Elite sports have always enjoyed high levels of investment in the advanced first world countries. The primary aim of this debate is to counter the reasons put forward by the states for prioritizing and investing exclusively in the elite sports which brings a biased mental inclination, towards the athletes of the grassroots level (Green, 2007). This essay speaks for the motion and would support the cause that sport funding should necessarily be done for all sport irrespective of their nature and not just the elite sports.
Firstly, the necessity for funding all kinds of sports is of utmost obligation. It will foster growth and development of other games which create more excellent and varied range of opportunities for an individual. Hence, a balanced approach to sport funding must be made to create equal opportunities for those who choose to play the sport or the game for recreating themselves.
Secondly, it is a truth that fund allocations can never be equal for all sports, nor among the level of proficiency, each grade requires. The issue is to allocate them equitably. Adequate funding of broad sports is to be done to provide a fair share and a reasonable opportunity for its fullest development. Surfing is one such sport which is adventurous and has immense potential to develop popularity, yet the sports have seen a decline in the recent years. This is due to the adverse effect of limited funding which establishes the fact that sports funding should be done for he all and not just the elite.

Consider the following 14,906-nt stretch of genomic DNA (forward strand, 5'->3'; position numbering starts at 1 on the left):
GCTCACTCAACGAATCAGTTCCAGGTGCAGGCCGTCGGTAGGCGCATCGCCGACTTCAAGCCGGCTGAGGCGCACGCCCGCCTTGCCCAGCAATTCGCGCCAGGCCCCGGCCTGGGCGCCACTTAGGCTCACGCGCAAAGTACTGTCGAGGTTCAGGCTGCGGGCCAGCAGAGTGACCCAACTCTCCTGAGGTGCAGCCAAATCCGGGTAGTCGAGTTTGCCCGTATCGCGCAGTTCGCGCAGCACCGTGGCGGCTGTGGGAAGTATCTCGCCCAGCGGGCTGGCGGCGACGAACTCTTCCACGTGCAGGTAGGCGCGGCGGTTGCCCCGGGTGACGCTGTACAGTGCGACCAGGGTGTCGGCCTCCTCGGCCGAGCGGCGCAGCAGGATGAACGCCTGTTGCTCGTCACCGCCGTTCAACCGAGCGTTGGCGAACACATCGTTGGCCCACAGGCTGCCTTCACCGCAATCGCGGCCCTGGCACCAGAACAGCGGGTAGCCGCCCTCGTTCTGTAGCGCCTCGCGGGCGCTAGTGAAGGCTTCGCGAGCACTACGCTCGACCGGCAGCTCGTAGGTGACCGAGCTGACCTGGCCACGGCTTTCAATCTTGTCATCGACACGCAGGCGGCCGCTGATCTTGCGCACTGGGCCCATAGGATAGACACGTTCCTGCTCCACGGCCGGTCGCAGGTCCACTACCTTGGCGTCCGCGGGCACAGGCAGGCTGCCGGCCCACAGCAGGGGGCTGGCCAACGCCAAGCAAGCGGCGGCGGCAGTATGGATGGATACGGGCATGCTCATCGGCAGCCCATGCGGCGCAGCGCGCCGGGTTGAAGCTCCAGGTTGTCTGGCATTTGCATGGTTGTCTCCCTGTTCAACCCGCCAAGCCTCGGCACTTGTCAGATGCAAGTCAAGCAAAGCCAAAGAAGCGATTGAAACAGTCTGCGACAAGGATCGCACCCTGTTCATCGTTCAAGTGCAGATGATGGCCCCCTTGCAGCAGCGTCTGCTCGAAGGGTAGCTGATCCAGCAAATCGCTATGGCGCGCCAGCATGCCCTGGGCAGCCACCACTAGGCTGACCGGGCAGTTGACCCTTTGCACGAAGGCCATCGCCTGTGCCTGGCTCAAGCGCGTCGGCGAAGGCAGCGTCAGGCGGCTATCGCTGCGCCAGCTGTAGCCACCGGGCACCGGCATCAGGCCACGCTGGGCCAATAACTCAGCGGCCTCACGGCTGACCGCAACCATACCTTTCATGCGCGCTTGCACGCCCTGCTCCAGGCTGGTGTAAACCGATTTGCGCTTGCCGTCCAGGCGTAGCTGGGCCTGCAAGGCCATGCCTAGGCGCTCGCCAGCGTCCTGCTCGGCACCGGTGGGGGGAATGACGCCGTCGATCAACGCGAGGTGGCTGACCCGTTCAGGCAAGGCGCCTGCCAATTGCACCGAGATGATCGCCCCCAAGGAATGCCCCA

Thirdly, a report by the government of Australia stated that it is currently the most successful sporting nation in the world, which has just begun to restructure their sports policy, by re-assessing the funding requirements away from the elite sports to a more balanced system.(Grix & Carmichael, 2012). It is, therefore, a proven fact that an overall monitoring and a proper funding scheme catering to all the sections, will not only create more opportunities but also pave the way for the future excellence of the sport and hence adequate funding schemes must be allocated to foster the growth. Along with, it is also necessary to fund the mass sports to increase the level of participation among the general people which would inculcate the spirit of sportsmanship and sportsman spirit, eventually inspiring the varying age groups to take up sports in their highest level of competition. A considerate amount of funding is required to maintain the games in the elite level.
Therefore, a significant amount of the funding goes in managing issues such as corruption in sports, segregated sports policy and doping practices among athletes. Directing a balanced distribution of funds would help minimise the cost attached to these avoidable aspects (Stewart et al., 2018) It is also to be noted that the stakeholders will invest only in sports which can generate public popularity and general longing among the common mass (Sam, 2012). The promotion of Surfing, figure skating, fencing and similar sports which attract huge crowd should hence be promoted. This will also allow the stakeholders to invest, since their return on the investment, in the venture will be profitable and lucrative (Smith & Westerbeek, 2007). Therefore adequate promotions and support must be given to non-elite and broader sports to make it more attractive and accessible.